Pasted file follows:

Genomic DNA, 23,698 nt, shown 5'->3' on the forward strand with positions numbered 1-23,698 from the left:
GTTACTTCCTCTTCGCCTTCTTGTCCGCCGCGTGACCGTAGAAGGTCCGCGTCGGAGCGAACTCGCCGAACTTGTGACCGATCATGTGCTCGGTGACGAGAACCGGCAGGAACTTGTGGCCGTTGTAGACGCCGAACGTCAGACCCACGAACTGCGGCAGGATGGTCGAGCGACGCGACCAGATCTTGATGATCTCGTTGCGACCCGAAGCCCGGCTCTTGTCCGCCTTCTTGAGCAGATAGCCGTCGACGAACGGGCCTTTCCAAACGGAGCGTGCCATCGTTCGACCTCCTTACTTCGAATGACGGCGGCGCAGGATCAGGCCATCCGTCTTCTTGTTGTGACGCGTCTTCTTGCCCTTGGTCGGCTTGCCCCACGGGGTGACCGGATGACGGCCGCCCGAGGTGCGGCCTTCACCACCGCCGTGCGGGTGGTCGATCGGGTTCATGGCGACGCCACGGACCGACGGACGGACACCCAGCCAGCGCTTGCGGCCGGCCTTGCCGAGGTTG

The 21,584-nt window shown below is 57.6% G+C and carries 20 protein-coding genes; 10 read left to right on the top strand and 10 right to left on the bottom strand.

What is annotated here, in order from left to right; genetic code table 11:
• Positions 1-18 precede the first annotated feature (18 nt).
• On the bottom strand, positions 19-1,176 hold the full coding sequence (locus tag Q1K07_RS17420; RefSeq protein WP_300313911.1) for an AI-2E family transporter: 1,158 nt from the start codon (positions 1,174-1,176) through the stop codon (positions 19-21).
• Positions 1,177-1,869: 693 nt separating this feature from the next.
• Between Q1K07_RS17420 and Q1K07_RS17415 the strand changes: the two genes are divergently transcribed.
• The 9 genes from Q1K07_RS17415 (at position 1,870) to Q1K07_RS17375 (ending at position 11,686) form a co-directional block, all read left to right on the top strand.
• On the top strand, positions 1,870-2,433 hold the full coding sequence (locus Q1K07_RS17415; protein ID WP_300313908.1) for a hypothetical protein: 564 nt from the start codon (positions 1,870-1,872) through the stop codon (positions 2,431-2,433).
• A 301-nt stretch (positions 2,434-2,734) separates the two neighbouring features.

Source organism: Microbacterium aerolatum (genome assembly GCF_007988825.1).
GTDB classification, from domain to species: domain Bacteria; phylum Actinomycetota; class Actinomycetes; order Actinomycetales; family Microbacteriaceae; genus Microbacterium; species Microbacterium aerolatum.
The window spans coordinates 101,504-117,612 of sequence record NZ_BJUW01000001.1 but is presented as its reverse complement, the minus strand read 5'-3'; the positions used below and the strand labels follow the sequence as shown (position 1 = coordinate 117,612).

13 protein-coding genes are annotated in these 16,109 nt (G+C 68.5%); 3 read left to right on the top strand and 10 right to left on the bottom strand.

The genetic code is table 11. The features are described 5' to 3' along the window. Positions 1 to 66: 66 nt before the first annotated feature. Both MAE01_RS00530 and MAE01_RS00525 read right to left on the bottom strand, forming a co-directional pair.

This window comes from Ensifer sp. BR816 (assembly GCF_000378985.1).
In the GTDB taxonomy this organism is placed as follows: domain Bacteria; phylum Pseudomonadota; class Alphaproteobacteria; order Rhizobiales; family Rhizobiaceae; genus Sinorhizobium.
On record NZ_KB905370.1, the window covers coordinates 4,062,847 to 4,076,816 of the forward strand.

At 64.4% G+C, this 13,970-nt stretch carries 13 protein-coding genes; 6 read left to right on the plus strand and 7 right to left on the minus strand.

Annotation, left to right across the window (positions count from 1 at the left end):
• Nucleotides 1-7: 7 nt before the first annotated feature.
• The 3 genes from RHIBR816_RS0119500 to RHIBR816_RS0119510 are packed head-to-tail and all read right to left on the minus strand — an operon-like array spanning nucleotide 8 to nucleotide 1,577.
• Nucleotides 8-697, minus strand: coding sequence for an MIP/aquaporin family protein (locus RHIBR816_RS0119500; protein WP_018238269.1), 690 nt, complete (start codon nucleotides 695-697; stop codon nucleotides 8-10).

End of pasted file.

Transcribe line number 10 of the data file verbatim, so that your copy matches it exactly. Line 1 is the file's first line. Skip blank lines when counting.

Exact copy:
• On the top strand, positions 1,870-2,433 hold the full coding sequence (locus Q1K07_RS17415; protein ID WP_300313908.1) for a hypothetical protein: 564 nt from the start codon (positions 1,870-1,872) through the stop codon (positions 2,431-2,433).